Egypt, and the "great clamour" of urban life
What made you write this book?
Ziad Fahmy: I had the initial idea for Street Sounds in early 2011, as I was finishing the final revisions of my first book, Ordinary Egyptians. In it, I had dealt primarily with recorded music, vernacular theatre, and zajal [Ed. oral vernacular poetry] and so I became more consciously aware of the importance of sound and listening to history writing in general. It became obvious to me, at that time, that more sounded histories of Egypt and the Middle East were sorely needed. We live in a multi-sensory world and so did the people of the past; writing a history that accounts for this multi-sensory environment can only enrich and add nuance to our understanding of the past.
A bit of good luck also intervened: in 2012 I was awarded a fellowship at Cornell’s Society of the Humanities. Conveniently for me, the theme for 2012 was "Sound: Culture, Theory, Practice, Politics". My fellowship at the society for that year was really instrumental in exposing me to sound studies within a variety of different disciplines. The readings, weekly seminars, and almost daily discussions with the other fellows from various academic disciplines were instrumental in forging my ideas about sounds and soundscapes, and in convincing me to research and write Street Sounds.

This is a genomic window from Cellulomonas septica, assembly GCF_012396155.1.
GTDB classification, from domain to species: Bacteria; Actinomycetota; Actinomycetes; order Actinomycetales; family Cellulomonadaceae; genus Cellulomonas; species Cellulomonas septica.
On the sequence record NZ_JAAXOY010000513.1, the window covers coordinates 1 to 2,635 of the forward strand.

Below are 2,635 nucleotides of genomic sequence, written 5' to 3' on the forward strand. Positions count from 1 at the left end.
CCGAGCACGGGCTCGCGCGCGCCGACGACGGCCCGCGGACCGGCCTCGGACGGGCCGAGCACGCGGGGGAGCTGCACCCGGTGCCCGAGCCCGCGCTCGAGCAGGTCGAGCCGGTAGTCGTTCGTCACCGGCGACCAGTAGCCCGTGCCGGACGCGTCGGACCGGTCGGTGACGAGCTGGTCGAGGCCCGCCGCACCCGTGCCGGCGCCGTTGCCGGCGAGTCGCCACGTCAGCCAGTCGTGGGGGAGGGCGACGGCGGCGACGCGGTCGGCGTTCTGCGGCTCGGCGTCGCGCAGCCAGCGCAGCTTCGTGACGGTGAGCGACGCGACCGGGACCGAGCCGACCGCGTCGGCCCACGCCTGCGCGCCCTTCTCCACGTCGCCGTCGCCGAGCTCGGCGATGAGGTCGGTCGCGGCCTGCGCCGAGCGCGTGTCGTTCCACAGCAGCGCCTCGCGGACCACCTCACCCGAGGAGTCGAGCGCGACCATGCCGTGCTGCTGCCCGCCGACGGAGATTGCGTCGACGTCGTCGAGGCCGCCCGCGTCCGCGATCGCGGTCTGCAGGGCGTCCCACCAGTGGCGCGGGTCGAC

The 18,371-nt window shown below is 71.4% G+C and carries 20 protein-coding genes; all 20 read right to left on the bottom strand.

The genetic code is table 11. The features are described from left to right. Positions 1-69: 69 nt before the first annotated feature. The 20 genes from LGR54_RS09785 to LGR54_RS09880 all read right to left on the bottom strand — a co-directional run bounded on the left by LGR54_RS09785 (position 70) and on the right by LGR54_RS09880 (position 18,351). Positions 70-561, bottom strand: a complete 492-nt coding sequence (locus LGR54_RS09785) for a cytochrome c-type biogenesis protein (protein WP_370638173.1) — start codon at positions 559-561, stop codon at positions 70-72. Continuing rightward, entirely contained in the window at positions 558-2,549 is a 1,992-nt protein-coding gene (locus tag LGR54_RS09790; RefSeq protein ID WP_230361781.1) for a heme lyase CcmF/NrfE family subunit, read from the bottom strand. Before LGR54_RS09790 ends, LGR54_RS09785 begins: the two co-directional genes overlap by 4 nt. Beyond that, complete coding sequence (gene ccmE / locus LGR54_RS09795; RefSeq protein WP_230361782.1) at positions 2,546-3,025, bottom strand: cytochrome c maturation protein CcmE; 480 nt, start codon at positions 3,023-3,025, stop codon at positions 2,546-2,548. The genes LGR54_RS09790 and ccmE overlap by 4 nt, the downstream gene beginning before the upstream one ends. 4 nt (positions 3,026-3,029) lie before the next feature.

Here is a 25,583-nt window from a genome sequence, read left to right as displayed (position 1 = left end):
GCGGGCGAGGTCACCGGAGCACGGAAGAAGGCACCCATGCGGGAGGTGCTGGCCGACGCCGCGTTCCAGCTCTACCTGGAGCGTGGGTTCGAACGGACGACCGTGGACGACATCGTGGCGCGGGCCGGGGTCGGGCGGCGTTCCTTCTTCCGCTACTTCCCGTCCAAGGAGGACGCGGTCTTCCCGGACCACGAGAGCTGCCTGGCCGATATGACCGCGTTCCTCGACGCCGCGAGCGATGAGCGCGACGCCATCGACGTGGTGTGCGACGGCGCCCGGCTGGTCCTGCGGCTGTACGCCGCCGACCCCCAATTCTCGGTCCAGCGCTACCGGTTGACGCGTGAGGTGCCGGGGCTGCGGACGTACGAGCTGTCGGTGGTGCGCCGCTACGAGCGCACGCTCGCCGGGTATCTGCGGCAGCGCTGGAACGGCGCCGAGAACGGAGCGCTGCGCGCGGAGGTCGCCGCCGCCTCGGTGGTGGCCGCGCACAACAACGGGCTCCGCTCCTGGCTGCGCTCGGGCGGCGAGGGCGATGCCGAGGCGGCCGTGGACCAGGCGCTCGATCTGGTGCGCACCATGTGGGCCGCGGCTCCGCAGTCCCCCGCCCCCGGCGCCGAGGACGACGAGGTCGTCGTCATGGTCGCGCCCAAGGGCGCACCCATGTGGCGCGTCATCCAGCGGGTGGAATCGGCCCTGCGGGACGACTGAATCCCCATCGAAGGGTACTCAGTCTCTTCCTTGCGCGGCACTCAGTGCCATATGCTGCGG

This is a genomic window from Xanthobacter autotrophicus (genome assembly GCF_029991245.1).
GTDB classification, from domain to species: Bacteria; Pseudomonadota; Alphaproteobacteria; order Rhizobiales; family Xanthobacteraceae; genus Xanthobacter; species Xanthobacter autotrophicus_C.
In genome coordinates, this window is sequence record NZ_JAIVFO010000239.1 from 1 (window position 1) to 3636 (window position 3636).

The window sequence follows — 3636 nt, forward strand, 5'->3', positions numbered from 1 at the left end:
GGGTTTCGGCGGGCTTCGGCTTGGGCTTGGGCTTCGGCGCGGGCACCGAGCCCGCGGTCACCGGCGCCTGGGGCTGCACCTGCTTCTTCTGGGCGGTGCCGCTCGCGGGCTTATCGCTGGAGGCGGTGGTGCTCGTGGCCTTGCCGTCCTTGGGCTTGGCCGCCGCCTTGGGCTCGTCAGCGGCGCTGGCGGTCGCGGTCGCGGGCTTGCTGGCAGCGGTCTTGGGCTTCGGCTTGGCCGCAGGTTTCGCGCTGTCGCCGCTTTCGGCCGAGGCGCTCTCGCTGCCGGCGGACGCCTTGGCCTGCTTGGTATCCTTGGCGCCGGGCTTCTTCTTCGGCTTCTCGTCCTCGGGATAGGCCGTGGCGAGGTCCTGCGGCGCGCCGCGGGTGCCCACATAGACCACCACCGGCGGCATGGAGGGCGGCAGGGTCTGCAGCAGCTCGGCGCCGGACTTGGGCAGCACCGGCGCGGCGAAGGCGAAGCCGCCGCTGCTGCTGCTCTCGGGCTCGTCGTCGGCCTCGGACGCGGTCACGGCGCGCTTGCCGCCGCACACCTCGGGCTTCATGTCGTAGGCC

What particular topics, issues, and literatures does the book address?
Fahmy: Street Sounds is the first historical examination of the changing soundscapes of twentieth-century Egypt. It highlights the mundane sounds of street life, while "listening" to the voices of ordinary people as they struggle with state authorities for ownership of the streets. The book is also a cultural and social history that examines the sonic impact of modernity on the Egyptian streets.
Conceptually, Street Sounds engages with the field of sound studies and with sensory history. I argue that a sensory approach to the sources uncovers a great deal more about what happened at ground level, allowing for a more micro-historical examination of street life.
A big part of the book explores the modern transformation of the Egyptian streets and the sonic implications of that change. For example, I examine the sonic impact of electric lighting, loud speakers, car horns, automobile traffic, tramways, and the inevitable anti-noise laws enforced by the state.
I show how these technological and infrastructural changes impacted daily life by dramatically changing how the streets functioned, felt, and sounded. An important part of the book details how everyday people reacted to those changes and how they used, shaped, reshaped, and appropriated these technological manifestations of modernity for their own use.
Street Sounds also reveals a socio-political dimension of noise by demonstrating how the growing middle classes used sound and a sensory vocabulary to distinguish themselves from the Egyptian masses. In the process, I reveal the inevitable tensions and disputes between the state and ordinary people in controlling the streets and other public spaces.